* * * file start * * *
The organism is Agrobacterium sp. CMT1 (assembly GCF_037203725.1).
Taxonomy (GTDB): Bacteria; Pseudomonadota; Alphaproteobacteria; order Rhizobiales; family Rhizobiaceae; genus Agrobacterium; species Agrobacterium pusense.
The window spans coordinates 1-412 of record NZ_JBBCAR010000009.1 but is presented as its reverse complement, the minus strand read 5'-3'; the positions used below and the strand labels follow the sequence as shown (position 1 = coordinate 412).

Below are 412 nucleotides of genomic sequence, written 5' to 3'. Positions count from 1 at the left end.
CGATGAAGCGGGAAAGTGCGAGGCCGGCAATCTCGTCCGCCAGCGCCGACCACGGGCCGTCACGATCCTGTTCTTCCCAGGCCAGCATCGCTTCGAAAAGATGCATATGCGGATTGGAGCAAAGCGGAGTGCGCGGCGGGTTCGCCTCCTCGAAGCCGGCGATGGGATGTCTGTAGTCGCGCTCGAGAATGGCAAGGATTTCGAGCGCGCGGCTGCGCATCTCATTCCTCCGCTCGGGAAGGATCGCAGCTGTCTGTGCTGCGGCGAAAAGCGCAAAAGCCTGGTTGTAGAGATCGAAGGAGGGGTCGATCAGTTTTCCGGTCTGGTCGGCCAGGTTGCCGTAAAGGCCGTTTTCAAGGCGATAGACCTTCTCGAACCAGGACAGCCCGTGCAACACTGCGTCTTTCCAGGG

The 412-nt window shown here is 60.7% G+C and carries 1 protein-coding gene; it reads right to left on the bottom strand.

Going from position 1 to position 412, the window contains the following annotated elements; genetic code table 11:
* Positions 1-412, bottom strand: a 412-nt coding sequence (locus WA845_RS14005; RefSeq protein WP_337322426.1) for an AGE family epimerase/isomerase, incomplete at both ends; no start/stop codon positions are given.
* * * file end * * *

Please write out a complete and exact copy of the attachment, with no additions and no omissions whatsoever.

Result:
The organism is Agrobacterium sp. CMT1 (assembly GCF_037203725.1).
Taxonomy (GTDB): Bacteria; Pseudomonadota; Alphaproteobacteria; order Rhizobiales; family Rhizobiaceae; genus Agrobacterium; species Agrobacterium pusense.
The window spans coordinates 1-412 of record NZ_JBBCAR010000009.1 but is presented as its reverse complement, the minus strand read 5'-3'; the positions used below and the strand labels follow the sequence as shown (position 1 = coordinate 412).

Below are 412 nucleotides of genomic sequence, written 5' to 3'. Positions count from 1 at the left end.
CGATGAAGCGGGAAAGTGCGAGGCCGGCAATCTCGTCCGCCAGCGCCGACCACGGGCCGTCACGATCCTGTTCTTCCCAGGCCAGCATCGCTTCGAAAAGATGCATATGCGGATTGGAGCAAAGCGGAGTGCGCGGCGGGTTCGCCTCCTCGAAGCCGGCGATGGGATGTCTGTAGTCGCGCTCGAGAATGGCAAGGATTTCGAGCGCGCGGCTGCGCATCTCATTCCTCCGCTCGGGAAGGATCGCAGCTGTCTGTGCTGCGGCGAAAAGCGCAAAAGCCTGGTTGTAGAGATCGAAGGAGGGGTCGATCAGTTTTCCGGTCTGGTCGGCCAGGTTGCCGTAAAGGCCGTTTTCAAGGCGATAGACCTTCTCGAACCAGGACAGCCCGTGCAACACTGCGTCTTTCCAGGG

The 412-nt window shown here is 60.7% G+C and carries 1 protein-coding gene; it reads right to left on the bottom strand.

Going from position 1 to position 412, the window contains the following annotated elements; genetic code table 11:
* Positions 1-412, bottom strand: a 412-nt coding sequence (locus WA845_RS14005; RefSeq protein WP_337322426.1) for an AGE family epimerase/isomerase, incomplete at both ends; no start/stop codon positions are given.